Show download pdf controls
  • Regulation 8.02B and evidence required to support real property valuations

    Assets must be valued every year

    From 1 July 2012 when trustees prepare the financial statements and accounts for their self-managed super fund (SMSF), they must report the fund assets at market value to comply with regulation 8.02B of the Superannuation Industry (Supervision) Regulations 1994 (SISR).

    Prior to Regulation 8.02B coming into effect on 7 August 2012, unless the fund was paying a pension or held in-house assets, trustees could provide a valuation for fund assets every three years. This is no longer sufficient, and assets must be reported at market value every year with evidence to support the valuation.

    Real property valuations

    When valuing real property, an SMSF trustee may consider using a qualified independent valuer (external valuer), especially where the property represents a significant proportion of the fund’s value. If they choose to do this, an external valuation is not required each year.

    However if the trustee believes the external valuation has become materially inaccurate or, the value of the property has since been affected by events such as a natural disaster or COVID-19, they should no longer rely on it and obtain a new valuation or other sources of evidence supporting the valuation.

    Trustees must provide objective and supportable evidence to their auditor

    Each year trustees must provide objective and supportable evidence in accordance with the requirements under our SMSF valuation guidelines to their auditor. This demonstrates compliance with regulation 8.02B.

    Real estate agent appraisals stating what the property is likely to sell for based on sales in the area, without listing details of those sales, would not on its own be sufficient and appropriate.

    The evidence should also support a market value for the property as close as possible to 30 June, especially where the market is potentially volatile.

    Listed below are some of the documentation we consider acceptable evidence for substantiating the market value of real property other than an external valuation.

    Generally, a single item of evidence listed below will not be sufficient on its own unless the property has been recently sold. We suggest a variety of sources of evidence to support compliance with regulation 8.02B which may include:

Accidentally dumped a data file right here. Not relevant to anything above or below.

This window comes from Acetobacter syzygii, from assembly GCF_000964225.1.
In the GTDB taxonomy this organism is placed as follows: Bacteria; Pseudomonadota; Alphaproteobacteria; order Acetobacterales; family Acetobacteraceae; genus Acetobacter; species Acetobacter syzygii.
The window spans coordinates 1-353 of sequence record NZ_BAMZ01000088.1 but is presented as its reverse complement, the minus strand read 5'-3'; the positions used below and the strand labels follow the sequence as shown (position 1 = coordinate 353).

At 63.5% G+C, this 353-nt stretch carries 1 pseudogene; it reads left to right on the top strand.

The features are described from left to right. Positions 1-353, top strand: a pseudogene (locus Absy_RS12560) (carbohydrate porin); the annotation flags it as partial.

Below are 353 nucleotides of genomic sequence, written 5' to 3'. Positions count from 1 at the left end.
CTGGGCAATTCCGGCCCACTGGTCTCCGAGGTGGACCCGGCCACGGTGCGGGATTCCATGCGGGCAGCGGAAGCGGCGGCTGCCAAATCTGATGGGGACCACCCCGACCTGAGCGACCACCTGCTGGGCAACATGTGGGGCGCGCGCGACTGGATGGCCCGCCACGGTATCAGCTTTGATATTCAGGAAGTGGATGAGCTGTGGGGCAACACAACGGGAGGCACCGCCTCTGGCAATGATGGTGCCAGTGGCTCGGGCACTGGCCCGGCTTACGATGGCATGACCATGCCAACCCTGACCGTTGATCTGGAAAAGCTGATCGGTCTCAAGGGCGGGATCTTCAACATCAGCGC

• independent appraisals from a real estate agent (kerb side)
    • contract of sale if the purchase is recent and no events have occurred to the property that could materially impact its value since the purchase
    • recent comparable sales results
    • rates notice (if consistent with other evidence on valuation)
    • net income yield of commercial properties (not sufficient evidence on their own and only appropriate where tenants are unrelated).

    Responsibilities of the trustee and auditor

    It is the trustee's responsibility to provide documents requested by their auditor which supports the market valuation for their assets. It is not the auditor’s role to determine the market value of the fund’s assets.

    The auditor must obtain sufficient appropriate evidence in accordance with Auditing Standard ASA 500 Audit Evidence, either from the trustee or external sources, to form an opinion about whether the SMSF has complied with regulation 8.02B. The auditor must also document that evidence and any judgments made in their audit file.

    Where the evidence is not sufficient and appropriate to enable the auditor to form an opinion the asset was valued at market value, the auditor must modify their audit report and consider whether an Auditor/actuary contravention report (ACR) should be lodged.

    Impacts of COVID-19

    During the 2020 and 2021 financial years, if the trustee has difficulty obtaining valuation evidence due to the impacts of COVID-19, auditors should still consider modifying Part B of the audit report and lodge an ACR if necessary. They should provide reasons on the ACR as to why the trustee was unable to obtain the appropriate evidence.

    If we are satisfied this was due to the impacts of COVID-19, the contravention will not result in penalties. Instead the trustee will receive a letter from us advising them to ensure they comply with our valuation guidelines and have supporting valuation evidence by the time of their next audit if possible, as repeated contraventions can lead to penalties.

    See also:

    Keep up to date:

      Last modified: 15 Oct 2020QC 64053